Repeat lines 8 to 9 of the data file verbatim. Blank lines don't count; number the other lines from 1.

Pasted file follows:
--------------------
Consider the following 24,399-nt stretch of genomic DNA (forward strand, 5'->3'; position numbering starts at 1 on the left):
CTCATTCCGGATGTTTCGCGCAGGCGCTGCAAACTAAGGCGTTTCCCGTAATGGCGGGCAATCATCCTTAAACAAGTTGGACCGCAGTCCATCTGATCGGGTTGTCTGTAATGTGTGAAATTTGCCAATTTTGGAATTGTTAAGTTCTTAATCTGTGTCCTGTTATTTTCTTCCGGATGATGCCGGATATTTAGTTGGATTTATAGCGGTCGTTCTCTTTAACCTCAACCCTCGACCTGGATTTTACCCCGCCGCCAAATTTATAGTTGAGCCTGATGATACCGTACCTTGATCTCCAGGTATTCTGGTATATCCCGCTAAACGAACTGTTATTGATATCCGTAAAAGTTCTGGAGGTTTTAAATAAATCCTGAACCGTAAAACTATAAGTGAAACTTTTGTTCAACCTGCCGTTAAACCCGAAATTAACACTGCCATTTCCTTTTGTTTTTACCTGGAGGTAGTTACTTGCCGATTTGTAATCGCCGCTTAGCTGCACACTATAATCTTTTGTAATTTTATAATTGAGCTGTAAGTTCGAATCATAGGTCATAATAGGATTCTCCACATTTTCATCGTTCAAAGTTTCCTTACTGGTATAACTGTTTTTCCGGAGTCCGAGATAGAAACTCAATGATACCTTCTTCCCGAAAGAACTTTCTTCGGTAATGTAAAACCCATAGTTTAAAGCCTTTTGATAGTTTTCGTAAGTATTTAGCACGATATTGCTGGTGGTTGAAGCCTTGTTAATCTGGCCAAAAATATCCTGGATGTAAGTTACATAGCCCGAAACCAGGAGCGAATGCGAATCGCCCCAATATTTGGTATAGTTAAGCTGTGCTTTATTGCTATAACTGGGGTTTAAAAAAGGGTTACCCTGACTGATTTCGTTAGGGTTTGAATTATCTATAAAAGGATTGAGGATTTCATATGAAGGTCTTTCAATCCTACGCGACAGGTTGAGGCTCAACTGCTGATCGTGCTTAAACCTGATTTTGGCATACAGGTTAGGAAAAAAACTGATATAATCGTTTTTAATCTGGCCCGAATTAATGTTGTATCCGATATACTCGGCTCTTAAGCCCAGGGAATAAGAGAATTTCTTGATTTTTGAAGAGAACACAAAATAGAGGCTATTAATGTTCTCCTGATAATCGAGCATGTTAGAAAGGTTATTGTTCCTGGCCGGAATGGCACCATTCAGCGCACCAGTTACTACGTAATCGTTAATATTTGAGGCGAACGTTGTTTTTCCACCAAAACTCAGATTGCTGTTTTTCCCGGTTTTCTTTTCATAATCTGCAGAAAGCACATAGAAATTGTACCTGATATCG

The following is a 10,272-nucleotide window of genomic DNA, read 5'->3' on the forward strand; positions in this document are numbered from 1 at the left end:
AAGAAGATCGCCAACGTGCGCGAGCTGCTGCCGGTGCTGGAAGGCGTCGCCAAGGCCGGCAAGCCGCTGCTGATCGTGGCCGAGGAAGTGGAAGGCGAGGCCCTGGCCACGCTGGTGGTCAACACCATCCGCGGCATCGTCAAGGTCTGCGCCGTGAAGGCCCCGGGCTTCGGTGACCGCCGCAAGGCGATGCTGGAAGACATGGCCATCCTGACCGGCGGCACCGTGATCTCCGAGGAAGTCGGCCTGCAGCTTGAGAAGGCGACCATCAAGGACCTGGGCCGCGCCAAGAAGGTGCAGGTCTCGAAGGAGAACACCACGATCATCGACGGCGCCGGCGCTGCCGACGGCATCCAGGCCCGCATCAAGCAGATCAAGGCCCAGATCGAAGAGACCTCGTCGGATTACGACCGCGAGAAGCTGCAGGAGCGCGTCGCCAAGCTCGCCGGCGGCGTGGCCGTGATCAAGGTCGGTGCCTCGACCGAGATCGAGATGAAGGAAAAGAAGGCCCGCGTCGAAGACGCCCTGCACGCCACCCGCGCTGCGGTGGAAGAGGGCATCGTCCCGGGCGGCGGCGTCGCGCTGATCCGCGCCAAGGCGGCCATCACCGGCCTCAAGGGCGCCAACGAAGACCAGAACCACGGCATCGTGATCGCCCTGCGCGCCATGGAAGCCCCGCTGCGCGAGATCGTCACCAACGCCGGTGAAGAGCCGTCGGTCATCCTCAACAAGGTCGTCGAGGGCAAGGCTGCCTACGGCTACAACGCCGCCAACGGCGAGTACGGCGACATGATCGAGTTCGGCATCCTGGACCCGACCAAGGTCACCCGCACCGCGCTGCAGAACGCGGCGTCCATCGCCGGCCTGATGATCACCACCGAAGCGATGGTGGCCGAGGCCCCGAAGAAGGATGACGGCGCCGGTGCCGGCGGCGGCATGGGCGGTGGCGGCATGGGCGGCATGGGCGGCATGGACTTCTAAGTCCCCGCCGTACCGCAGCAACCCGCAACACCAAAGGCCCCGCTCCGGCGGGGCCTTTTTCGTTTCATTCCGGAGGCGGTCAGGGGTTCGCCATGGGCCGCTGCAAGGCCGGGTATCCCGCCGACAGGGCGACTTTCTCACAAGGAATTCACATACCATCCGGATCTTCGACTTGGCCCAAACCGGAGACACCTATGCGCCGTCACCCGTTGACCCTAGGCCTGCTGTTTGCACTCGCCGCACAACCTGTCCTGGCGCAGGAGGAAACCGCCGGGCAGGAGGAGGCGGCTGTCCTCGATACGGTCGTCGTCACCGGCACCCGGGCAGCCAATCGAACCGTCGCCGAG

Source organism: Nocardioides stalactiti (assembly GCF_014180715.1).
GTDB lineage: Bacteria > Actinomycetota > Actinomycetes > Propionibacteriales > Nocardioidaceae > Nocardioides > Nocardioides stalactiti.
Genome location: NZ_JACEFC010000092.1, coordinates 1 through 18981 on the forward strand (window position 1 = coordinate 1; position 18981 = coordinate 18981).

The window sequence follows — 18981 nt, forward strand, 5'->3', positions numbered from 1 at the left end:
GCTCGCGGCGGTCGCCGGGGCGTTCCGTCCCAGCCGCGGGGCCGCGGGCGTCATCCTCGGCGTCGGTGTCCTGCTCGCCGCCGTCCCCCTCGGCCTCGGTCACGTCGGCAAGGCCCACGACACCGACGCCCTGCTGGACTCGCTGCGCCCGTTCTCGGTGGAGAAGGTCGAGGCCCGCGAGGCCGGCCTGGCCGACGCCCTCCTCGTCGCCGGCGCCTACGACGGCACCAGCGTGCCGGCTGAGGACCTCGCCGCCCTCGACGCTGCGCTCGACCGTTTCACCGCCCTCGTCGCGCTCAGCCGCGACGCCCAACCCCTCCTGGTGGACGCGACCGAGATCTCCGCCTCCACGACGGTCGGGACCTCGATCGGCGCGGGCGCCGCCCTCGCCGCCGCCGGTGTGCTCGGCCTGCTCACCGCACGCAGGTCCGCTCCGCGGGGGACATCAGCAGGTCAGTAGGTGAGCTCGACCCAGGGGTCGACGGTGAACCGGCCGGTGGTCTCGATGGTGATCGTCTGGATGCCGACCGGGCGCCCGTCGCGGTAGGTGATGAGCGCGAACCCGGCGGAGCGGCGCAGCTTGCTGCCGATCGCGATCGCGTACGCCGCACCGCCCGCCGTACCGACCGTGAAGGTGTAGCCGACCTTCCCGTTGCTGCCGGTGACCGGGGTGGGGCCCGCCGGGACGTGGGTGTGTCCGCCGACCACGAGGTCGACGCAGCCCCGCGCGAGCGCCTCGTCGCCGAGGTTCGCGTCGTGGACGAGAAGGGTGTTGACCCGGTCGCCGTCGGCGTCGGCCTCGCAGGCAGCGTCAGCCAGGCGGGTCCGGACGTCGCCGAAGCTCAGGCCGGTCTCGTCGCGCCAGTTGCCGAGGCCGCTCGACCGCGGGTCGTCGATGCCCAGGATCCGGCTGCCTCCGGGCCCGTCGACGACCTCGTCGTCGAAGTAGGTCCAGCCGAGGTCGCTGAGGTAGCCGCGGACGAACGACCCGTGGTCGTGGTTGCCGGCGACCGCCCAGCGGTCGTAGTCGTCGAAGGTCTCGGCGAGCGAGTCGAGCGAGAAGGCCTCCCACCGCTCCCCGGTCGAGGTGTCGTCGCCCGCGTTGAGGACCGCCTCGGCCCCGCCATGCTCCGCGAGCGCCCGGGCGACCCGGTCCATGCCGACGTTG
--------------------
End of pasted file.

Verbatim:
The window sequence follows — 18981 nt, forward strand, 5'->3', positions numbered from 1 at the left end:
GCTCGCGGCGGTCGCCGGGGCGTTCCGTCCCAGCCGCGGGGCCGCGGGCGTCATCCTCGGCGTCGGTGTCCTGCTCGCCGCCGTCCCCCTCGGCCTCGGTCACGTCGGCAAGGCCCACGACACCGACGCCCTGCTGGACTCGCTGCGCCCGTTCTCGGTGGAGAAGGTCGAGGCCCGCGAGGCCGGCCTGGCCGACGCCCTCCTCGTCGCCGGCGCCTACGACGGCACCAGCGTGCCGGCTGAGGACCTCGCCGCCCTCGACGCTGCGCTCGACCGTTTCACCGCCCTCGTCGCGCTCAGCCGCGACGCCCAACCCCTCCTGGTGGACGCGACCGAGATCTCCGCCTCCACGACGGTCGGGACCTCGATCGGCGCGGGCGCCGCCCTCGCCGCCGCCGGTGTGCTCGGCCTGCTCACCGCACGCAGGTCCGCTCCGCGGGGGACATCAGCAGGTCAGTAGGTGAGCTCGACCCAGGGGTCGACGGTGAACCGGCCGGTGGTCTCGATGGTGATCGTCTGGATGCCGACCGGGCGCCCGTCGCGGTAGGTGATGAGCGCGAACCCGGCGGAGCGGCGCAGCTTGCTGCCGATCGCGATCGCGTACGCCGCACCGCCCGCCGTACCGACCGTGAAGGTGTAGCCGACCTTCCCGTTGCTGCCGGTGACCGGGGTGGGGCCCGCCGGGACGTGGGTGTGTCCGCCGACCACGAGGTCGACGCAGCCCCGCGCGAGCGCCTCGTCGCCGAGGTTCGCGTCGTGGACGAGAAGGGTGTTGACCCGGTCGCCGTCGGCGTCGGCCTCGCAGGCAGCGTCAGCCAGGCGGGTCCGGACGTCGCCGAAGCTCAGGCCGGTCTCGTCGCGCCAGTTGCCGAGGCCGCTCGACCGCGGGTCGTCGATGCCCAGGATCCGGCTGCCTCCGGGCCCGTCGACGACCTCGTCGTCGAAGTAGGTCCAGCCGAGGTCGCTGAGGTAGCCGCGGACGAACGACCCGTGGTCGTGGTTGCCGGCGACCGCCCAGCGGTCGTAGTCGTCGAAGGTCTCGGCGAGCGAGTCGAGCGAGAAGGCCTCCCACCGCTCCCCGGTCGAGGTGTCGTCGCCCGCGTTGAGGACCGCCTCGGCCCCGCCATGCTCCGCGAGCGCCCGGGCGACCCGGTCCATGCCGACGTTG